II. Write passages 2, 4, 8, 10, 12, 13, in the form of indirect discourse, introducing them as follows:

Ex. 2. "Maria said that she,"

Ex. 4. "Nym said that he,"

Ex. 8. "Their kind mother told Violet and Peony that they,"

Ex. 10. "Alice said that it was,"

"The King said that he did not,"

Ex. 12. "Iphigenia reminded them that they,”
Ex. 13. "Spenser told Essex that he loved,"



Do not confuse the verb "to lie" (principal parts, "lie," "lay," "lain"), with the verb "to lay" (principal parts,

"lay," "laid," "laid"). "To lie" is intransitive, and never takes an object; "to lay" is transitive, and takes an object.



"While I am lying on the grass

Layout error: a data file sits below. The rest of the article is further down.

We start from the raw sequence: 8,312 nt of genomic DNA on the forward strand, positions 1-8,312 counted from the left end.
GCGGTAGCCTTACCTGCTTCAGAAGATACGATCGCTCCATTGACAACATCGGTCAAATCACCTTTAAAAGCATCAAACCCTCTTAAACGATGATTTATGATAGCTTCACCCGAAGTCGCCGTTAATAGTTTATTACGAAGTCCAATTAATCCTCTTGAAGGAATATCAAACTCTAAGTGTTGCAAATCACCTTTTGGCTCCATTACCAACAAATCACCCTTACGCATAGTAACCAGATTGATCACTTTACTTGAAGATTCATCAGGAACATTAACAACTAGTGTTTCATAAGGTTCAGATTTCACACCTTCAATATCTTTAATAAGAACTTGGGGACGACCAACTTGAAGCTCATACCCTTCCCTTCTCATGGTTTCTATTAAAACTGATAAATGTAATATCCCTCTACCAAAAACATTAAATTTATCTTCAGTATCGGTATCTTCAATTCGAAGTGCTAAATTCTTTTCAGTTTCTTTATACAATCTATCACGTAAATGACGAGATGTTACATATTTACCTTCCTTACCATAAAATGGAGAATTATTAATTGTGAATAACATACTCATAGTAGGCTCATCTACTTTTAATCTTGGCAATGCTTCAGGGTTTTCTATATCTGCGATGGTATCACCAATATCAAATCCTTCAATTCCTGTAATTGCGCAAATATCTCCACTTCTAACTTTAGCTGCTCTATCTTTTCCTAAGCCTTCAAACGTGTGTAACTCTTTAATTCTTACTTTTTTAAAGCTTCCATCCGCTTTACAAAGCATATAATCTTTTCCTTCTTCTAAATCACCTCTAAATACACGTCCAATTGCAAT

Thy twofold shout I hear;

From hill to hill it seems to pass

At once far off and near.

And I can listen to thee yet,

Can lie upon the plain

And listen, till I do beget

That golden time again."

WORDSWORTH, To the Cuckoo.

2. "Humid the air! leafless, yet soft as spring,
The tender purple spray on copse and briers!
And that sweet city with her dreaming spires,
She needs not June for beauty's heightening.
Lovely all time she lies, lovely to-night!"



ARNOLD, Thyrsis.

"Around me stood the oaks and firs;
Pine-cones and acorns lay on the ground;
Over me soared the eternal sky,

Full of light and of deity."

Each and All.

Arthur." Many a poor man's son would have lain


And ne'er have spoke a loving word to you."

SHAKESPEARE, King John, IV. 1.

5. "Where shall we lay the man whom we deplore?

Here, in streaming London's central roar.

Let the sound of those he wrought for,